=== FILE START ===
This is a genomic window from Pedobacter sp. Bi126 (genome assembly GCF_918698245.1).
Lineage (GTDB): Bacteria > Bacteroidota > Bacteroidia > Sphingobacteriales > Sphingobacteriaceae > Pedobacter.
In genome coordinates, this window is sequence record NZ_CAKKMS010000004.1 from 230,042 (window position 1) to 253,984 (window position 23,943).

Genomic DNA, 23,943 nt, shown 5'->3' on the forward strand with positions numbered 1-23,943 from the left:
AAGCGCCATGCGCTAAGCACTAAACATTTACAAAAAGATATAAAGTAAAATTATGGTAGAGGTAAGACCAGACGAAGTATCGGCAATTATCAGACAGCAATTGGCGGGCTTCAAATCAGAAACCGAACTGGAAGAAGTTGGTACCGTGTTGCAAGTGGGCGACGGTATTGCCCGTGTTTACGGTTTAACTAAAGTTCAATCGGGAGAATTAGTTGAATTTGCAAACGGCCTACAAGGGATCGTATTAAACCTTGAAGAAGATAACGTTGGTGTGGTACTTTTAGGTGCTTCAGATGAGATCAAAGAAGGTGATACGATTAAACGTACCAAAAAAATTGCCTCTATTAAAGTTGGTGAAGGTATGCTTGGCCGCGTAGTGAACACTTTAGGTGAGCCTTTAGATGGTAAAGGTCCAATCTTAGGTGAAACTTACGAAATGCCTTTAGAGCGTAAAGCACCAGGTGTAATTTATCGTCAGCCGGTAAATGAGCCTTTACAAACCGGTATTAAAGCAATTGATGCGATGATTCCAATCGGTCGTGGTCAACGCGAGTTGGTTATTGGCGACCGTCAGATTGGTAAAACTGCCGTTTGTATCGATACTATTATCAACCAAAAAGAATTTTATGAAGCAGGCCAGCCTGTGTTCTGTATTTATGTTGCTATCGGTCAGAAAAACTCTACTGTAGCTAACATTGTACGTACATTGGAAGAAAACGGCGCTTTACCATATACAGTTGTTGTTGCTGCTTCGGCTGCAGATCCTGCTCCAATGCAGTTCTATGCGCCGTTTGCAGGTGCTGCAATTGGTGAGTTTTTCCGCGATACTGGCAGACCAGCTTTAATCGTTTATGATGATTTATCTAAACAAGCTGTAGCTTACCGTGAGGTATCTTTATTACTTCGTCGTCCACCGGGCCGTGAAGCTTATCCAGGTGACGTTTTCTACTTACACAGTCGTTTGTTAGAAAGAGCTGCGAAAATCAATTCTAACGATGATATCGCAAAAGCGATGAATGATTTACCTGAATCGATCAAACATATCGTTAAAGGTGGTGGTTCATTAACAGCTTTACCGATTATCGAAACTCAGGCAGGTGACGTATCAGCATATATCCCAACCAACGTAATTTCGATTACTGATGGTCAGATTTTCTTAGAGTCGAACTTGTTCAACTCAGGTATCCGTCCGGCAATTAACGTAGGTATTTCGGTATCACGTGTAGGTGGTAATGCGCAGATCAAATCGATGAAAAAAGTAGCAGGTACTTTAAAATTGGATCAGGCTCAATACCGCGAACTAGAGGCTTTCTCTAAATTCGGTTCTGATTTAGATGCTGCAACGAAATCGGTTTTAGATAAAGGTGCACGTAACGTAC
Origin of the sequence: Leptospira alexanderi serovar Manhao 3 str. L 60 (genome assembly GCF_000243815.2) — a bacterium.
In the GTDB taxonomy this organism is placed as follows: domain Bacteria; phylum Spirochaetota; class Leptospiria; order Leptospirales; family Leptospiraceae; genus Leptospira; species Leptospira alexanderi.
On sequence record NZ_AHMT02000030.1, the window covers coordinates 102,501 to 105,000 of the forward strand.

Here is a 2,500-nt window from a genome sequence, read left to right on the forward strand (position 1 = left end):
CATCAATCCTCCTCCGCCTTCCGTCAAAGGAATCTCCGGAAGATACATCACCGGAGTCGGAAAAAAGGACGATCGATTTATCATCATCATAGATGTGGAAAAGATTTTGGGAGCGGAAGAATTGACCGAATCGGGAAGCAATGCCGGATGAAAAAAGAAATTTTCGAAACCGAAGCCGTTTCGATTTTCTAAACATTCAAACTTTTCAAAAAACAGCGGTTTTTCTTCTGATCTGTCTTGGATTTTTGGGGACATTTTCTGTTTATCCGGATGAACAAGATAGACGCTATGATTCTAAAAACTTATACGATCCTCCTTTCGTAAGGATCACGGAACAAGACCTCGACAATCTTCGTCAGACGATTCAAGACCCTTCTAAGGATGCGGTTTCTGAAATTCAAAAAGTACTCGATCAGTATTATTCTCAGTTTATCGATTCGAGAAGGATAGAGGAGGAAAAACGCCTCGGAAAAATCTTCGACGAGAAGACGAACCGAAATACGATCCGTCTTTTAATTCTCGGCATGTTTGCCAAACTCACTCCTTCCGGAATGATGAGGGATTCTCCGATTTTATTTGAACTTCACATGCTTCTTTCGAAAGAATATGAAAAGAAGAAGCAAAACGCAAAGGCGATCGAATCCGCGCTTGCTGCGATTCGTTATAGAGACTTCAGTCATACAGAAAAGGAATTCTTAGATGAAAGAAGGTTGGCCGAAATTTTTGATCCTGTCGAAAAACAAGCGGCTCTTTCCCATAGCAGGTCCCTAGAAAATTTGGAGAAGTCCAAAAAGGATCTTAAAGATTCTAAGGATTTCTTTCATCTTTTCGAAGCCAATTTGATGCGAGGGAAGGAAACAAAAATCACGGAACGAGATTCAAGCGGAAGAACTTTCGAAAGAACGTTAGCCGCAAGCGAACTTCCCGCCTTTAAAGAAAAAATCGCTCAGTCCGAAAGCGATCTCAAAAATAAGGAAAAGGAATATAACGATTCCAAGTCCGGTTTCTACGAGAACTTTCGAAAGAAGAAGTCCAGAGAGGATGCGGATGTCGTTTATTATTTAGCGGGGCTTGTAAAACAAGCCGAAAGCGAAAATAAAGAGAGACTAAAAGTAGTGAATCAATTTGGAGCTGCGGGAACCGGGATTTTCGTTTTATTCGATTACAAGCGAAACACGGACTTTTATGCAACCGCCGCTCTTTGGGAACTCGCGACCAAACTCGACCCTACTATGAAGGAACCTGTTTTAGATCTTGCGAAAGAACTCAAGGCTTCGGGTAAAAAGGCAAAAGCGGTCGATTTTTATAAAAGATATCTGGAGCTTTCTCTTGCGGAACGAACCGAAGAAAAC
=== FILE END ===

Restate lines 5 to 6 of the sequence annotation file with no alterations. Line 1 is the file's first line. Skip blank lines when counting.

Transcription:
AAGCGCCATGCGCTAAGCACTAAACATTTACAAAAAGATATAAAGTAAAATTATGGTAGAGGTAAGACCAGACGAAGTATCGGCAATTATCAGACAGCAATTGGCGGGCTTCAAATCAGAAACCGAACTGGAAGAAGTTGGTACCGTGTTGCAAGTGGGCGACGGTATTGCCCGTGTTTACGGTTTAACTAAAGTTCAATCGGGAGAATTAGTTGAATTTGCAAACGGCCTACAAGGGATCGTATTAAACCTTGAAGAAGATAACGTTGGTGTGGTACTTTTAGGTGCTTCAGATGAGATCAAAGAAGGTGATACGATTAAACGTACCAAAAAAATTGCCTCTATTAAAGTTGGTGAAGGTATGCTTGGCCGCGTAGTGAACACTTTAGGTGAGCCTTTAGATGGTAAAGGTCCAATCTTAGGTGAAACTTACGAAATGCCTTTAGAGCGTAAAGCACCAGGTGTAATTTATCGTCAGCCGGTAAATGAGCCTTTACAAACCGGTATTAAAGCAATTGATGCGATGATTCCAATCGGTCGTGGTCAACGCGAGTTGGTTATTGGCGACCGTCAGATTGGTAAAACTGCCGTTTGTATCGATACTATTATCAACCAAAAAGAATTTTATGAAGCAGGCCAGCCTGTGTTCTGTATTTATGTTGCTATCGGTCAGAAAAACTCTACTGTAGCTAACATTGTACGTACATTGGAAGAAAACGGCGCTTTACCATATACAGTTGTTGTTGCTGCTTCGGCTGCAGATCCTGCTCCAATGCAGTTCTATGCGCCGTTTGCAGGTGCTGCAATTGGTGAGTTTTTCCGCGATACTGGCAGACCAGCTTTAATCGTTTATGATGATTTATCTAAACAAGCTGTAGCTTACCGTGAGGTATCTTTATTACTTCGTCGTCCACCGGGCCGTGAAGCTTATCCAGGTGACGTTTTCTACTTACACAGTCGTTTGTTAGAAAGAGCTGCGAAAATCAATTCTAACGATGATATCGCAAAAGCGATGAATGATTTACCTGAATCGATCAAACATATCGTTAAAGGTGGTGGTTCATTAACAGCTTTACCGATTATCGAAACTCAGGCAGGTGACGTATCAGCATATATCCCAACCAACGTAATTTCGATTACTGATGGTCAGATTTTCTTAGAGTCGAACTTGTTCAACTCAGGTATCCGTCCGGCAATTAACGTAGGTATTTCGGTATCACGTGTAGGTGGTAATGCGCAGATCAAATCGATGAAAAAAGTAGCAGGTACTTTAAAATTGGATCAGGCTCAATACCGCGAACTAGAGGCTTTCTCTAAATTCGGTTCTGATTTAGATGCTGCAACGAAATCGGTTTTAGATAAAGGTGCACGTAACGTAC
Origin of the sequence: Leptospira alexanderi serovar Manhao 3 str. L 60 (genome assembly GCF_000243815.2) — a bacterium.